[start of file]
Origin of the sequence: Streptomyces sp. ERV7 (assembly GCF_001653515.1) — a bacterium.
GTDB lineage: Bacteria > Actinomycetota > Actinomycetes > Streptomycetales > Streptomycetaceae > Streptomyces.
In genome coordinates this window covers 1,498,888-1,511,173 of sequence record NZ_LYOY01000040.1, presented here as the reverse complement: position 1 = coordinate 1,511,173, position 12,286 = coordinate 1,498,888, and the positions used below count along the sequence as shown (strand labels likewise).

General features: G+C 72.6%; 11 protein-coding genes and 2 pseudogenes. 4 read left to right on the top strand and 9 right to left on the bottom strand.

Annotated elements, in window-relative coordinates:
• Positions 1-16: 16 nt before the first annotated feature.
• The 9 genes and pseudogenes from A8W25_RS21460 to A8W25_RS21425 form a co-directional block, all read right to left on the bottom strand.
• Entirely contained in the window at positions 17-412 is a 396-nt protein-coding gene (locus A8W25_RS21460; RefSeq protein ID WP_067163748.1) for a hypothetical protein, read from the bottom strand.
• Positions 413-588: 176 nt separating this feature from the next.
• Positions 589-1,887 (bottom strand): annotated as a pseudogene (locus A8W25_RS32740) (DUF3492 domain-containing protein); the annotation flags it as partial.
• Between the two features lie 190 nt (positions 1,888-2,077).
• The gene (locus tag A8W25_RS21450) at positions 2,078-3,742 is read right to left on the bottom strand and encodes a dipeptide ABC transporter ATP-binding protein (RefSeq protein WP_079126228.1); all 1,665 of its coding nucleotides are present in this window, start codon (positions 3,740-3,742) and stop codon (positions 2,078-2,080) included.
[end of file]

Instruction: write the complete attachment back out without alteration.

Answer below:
Origin of the sequence: Streptomyces sp. ERV7 (assembly GCF_001653515.1) — a bacterium.
GTDB lineage: Bacteria > Actinomycetota > Actinomycetes > Streptomycetales > Streptomycetaceae > Streptomyces.
In genome coordinates this window covers 1,498,888-1,511,173 of sequence record NZ_LYOY01000040.1, presented here as the reverse complement: position 1 = coordinate 1,511,173, position 12,286 = coordinate 1,498,888, and the positions used below count along the sequence as shown (strand labels likewise).

General features: G+C 72.6%; 11 protein-coding genes and 2 pseudogenes. 4 read left to right on the top strand and 9 right to left on the bottom strand.

Annotated elements, in window-relative coordinates:
• Positions 1-16: 16 nt before the first annotated feature.
• The 9 genes and pseudogenes from A8W25_RS21460 to A8W25_RS21425 form a co-directional block, all read right to left on the bottom strand.
• Entirely contained in the window at positions 17-412 is a 396-nt protein-coding gene (locus A8W25_RS21460; RefSeq protein ID WP_067163748.1) for a hypothetical protein, read from the bottom strand.
• Positions 413-588: 176 nt separating this feature from the next.
• Positions 589-1,887 (bottom strand): annotated as a pseudogene (locus A8W25_RS32740) (DUF3492 domain-containing protein); the annotation flags it as partial.
• Between the two features lie 190 nt (positions 1,888-2,077).
• The gene (locus tag A8W25_RS21450) at positions 2,078-3,742 is read right to left on the bottom strand and encodes a dipeptide ABC transporter ATP-binding protein (RefSeq protein WP_079126228.1); all 1,665 of its coding nucleotides are present in this window, start codon (positions 3,740-3,742) and stop codon (positions 2,078-2,080) included.